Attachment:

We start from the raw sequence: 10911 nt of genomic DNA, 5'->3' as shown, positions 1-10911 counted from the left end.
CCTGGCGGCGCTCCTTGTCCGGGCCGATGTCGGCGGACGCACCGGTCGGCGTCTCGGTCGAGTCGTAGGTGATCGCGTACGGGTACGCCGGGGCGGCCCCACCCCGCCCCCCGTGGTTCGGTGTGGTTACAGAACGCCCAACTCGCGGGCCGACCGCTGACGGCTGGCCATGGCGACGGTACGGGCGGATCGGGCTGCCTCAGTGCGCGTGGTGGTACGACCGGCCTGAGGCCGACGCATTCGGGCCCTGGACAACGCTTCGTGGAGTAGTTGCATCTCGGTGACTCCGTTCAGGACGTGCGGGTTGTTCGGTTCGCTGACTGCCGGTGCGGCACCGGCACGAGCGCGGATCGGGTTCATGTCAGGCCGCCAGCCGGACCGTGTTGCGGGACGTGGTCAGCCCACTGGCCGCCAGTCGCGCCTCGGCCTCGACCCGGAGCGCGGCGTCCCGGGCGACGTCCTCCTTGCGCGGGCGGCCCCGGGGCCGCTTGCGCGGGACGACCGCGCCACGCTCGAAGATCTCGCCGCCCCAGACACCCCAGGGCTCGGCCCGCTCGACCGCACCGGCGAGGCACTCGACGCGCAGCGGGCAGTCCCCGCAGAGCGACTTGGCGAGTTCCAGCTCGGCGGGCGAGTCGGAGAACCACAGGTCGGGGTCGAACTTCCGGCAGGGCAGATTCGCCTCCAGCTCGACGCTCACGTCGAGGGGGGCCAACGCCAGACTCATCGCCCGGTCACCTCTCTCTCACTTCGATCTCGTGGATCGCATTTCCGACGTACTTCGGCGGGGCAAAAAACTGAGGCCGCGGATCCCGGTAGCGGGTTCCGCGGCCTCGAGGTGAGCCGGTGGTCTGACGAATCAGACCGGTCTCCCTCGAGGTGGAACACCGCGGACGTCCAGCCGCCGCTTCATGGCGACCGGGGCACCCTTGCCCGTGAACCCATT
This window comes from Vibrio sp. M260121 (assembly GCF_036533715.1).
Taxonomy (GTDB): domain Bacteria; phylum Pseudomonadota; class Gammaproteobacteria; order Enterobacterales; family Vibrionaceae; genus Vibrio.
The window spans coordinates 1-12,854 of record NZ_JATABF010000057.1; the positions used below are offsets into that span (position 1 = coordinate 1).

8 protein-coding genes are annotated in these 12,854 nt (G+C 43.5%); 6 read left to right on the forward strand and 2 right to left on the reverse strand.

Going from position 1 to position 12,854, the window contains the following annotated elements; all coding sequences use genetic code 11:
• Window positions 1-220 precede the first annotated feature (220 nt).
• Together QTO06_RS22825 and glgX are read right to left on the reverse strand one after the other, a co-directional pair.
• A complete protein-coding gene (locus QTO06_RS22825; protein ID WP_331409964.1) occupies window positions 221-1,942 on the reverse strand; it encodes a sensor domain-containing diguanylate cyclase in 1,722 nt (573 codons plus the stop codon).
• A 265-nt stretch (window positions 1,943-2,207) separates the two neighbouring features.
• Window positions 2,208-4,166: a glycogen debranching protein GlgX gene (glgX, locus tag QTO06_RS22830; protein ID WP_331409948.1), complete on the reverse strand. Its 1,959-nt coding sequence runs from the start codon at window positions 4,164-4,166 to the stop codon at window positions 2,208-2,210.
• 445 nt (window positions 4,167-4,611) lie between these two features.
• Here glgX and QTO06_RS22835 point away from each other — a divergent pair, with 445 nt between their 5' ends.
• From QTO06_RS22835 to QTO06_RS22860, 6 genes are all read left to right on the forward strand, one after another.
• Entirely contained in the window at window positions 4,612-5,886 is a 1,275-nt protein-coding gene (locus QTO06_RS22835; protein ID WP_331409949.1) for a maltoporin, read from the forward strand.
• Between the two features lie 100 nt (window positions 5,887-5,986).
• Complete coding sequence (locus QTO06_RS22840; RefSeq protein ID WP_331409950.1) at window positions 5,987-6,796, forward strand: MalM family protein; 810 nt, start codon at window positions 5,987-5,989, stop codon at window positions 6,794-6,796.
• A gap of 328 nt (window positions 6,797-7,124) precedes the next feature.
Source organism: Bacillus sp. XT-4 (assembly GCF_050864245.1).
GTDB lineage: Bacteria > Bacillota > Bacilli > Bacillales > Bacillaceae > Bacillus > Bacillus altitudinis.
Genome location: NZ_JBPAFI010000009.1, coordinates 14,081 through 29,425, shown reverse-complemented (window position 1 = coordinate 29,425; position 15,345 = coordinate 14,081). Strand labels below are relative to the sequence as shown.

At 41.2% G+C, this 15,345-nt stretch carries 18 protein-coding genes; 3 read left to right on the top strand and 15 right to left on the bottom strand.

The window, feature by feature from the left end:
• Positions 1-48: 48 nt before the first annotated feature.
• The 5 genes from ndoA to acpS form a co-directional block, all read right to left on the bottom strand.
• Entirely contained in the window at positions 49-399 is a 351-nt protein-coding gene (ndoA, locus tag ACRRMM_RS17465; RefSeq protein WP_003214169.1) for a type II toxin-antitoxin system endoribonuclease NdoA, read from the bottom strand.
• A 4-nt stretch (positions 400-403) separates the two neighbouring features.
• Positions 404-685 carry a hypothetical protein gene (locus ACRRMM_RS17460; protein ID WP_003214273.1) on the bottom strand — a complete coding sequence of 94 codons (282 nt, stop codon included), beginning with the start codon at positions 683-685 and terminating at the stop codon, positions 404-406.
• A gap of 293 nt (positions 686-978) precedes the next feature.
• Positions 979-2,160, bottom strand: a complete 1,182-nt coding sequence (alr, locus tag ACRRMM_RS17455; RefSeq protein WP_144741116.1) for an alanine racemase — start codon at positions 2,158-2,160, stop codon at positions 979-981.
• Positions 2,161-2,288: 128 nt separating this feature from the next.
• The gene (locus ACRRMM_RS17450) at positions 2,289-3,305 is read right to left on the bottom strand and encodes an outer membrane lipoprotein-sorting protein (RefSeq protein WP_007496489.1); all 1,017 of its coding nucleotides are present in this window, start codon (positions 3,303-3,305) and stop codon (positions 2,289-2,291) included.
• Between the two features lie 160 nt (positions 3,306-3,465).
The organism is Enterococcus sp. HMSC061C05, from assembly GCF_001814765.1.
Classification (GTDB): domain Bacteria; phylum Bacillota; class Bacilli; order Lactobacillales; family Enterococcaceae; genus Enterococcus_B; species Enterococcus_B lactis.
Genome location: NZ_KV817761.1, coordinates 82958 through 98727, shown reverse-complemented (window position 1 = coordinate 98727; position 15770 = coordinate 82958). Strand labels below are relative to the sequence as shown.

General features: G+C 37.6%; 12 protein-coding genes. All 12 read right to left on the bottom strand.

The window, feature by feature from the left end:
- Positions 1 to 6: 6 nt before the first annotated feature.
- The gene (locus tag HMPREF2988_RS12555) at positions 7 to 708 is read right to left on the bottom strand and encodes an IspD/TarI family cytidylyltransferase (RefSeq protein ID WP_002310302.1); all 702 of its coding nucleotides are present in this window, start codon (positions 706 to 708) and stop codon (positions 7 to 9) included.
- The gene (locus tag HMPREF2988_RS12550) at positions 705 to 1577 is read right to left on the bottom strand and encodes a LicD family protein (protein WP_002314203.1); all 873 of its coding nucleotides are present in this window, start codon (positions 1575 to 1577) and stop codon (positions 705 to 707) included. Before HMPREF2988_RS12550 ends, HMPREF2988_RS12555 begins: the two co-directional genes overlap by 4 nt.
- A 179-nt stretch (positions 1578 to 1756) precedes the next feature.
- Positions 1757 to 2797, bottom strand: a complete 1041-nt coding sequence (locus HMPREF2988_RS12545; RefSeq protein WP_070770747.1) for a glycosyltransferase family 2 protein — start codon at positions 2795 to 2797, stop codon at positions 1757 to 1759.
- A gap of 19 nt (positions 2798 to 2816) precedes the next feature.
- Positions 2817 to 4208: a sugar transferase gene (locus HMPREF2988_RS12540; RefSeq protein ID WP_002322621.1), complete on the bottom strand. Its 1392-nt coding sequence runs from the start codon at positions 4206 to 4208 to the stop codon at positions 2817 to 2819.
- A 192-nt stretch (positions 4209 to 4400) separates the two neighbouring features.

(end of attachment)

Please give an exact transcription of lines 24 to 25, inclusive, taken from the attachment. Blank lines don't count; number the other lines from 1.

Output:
The window, feature by feature from the left end:
• Positions 1-48: 48 nt before the first annotated feature.